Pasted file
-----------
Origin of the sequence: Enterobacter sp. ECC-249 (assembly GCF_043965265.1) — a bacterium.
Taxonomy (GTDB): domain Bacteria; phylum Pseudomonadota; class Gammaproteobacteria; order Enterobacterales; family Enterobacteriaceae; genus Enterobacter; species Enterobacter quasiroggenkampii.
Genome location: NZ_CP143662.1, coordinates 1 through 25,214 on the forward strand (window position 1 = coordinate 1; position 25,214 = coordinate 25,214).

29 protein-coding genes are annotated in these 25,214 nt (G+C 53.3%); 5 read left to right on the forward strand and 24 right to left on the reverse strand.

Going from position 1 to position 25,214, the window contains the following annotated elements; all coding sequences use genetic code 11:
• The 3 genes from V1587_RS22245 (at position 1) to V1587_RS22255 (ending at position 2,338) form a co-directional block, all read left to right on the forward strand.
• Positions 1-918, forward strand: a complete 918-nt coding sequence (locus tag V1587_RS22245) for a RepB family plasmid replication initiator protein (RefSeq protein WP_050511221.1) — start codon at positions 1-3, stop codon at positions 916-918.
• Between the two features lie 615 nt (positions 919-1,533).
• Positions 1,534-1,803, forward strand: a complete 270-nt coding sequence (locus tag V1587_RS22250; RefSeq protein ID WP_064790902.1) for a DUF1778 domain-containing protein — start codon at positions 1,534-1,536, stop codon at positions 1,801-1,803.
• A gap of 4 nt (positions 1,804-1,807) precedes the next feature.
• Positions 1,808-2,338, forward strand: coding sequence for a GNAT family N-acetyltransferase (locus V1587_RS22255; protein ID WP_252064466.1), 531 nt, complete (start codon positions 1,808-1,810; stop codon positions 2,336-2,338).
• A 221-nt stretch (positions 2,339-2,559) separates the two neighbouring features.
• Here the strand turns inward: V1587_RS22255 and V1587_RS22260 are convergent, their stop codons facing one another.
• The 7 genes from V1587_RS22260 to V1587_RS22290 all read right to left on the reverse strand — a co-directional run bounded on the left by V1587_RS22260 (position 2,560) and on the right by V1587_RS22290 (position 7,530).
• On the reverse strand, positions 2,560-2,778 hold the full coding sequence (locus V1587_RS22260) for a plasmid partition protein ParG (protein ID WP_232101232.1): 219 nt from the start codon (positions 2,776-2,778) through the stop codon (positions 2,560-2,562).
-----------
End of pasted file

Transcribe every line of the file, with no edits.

Origin of the sequence: Enterobacter sp. ECC-249 (assembly GCF_043965265.1) — a bacterium.
Taxonomy (GTDB): domain Bacteria; phylum Pseudomonadota; class Gammaproteobacteria; order Enterobacterales; family Enterobacteriaceae; genus Enterobacter; species Enterobacter quasiroggenkampii.
Genome location: NZ_CP143662.1, coordinates 1 through 25,214 on the forward strand (window position 1 = coordinate 1; position 25,214 = coordinate 25,214).

29 protein-coding genes are annotated in these 25,214 nt (G+C 53.3%); 5 read left to right on the forward strand and 24 right to left on the reverse strand.

Going from position 1 to position 25,214, the window contains the following annotated elements; all coding sequences use genetic code 11:
• The 3 genes from V1587_RS22245 (at position 1) to V1587_RS22255 (ending at position 2,338) form a co-directional block, all read left to right on the forward strand.
• Positions 1-918, forward strand: a complete 918-nt coding sequence (locus tag V1587_RS22245) for a RepB family plasmid replication initiator protein (RefSeq protein WP_050511221.1) — start codon at positions 1-3, stop codon at positions 916-918.
• Between the two features lie 615 nt (positions 919-1,533).
• Positions 1,534-1,803, forward strand: a complete 270-nt coding sequence (locus tag V1587_RS22250; RefSeq protein ID WP_064790902.1) for a DUF1778 domain-containing protein — start codon at positions 1,534-1,536, stop codon at positions 1,801-1,803.
• A gap of 4 nt (positions 1,804-1,807) precedes the next feature.
• Positions 1,808-2,338, forward strand: coding sequence for a GNAT family N-acetyltransferase (locus V1587_RS22255; protein ID WP_252064466.1), 531 nt, complete (start codon positions 1,808-1,810; stop codon positions 2,336-2,338).
• A 221-nt stretch (positions 2,339-2,559) separates the two neighbouring features.
• Here the strand turns inward: V1587_RS22255 and V1587_RS22260 are convergent, their stop codons facing one another.
• The 7 genes from V1587_RS22260 to V1587_RS22290 all read right to left on the reverse strand — a co-directional run bounded on the left by V1587_RS22260 (position 2,560) and on the right by V1587_RS22290 (position 7,530).
• On the reverse strand, positions 2,560-2,778 hold the full coding sequence (locus V1587_RS22260) for a plasmid partition protein ParG (protein ID WP_232101232.1): 219 nt from the start codon (positions 2,776-2,778) through the stop codon (positions 2,560-2,562).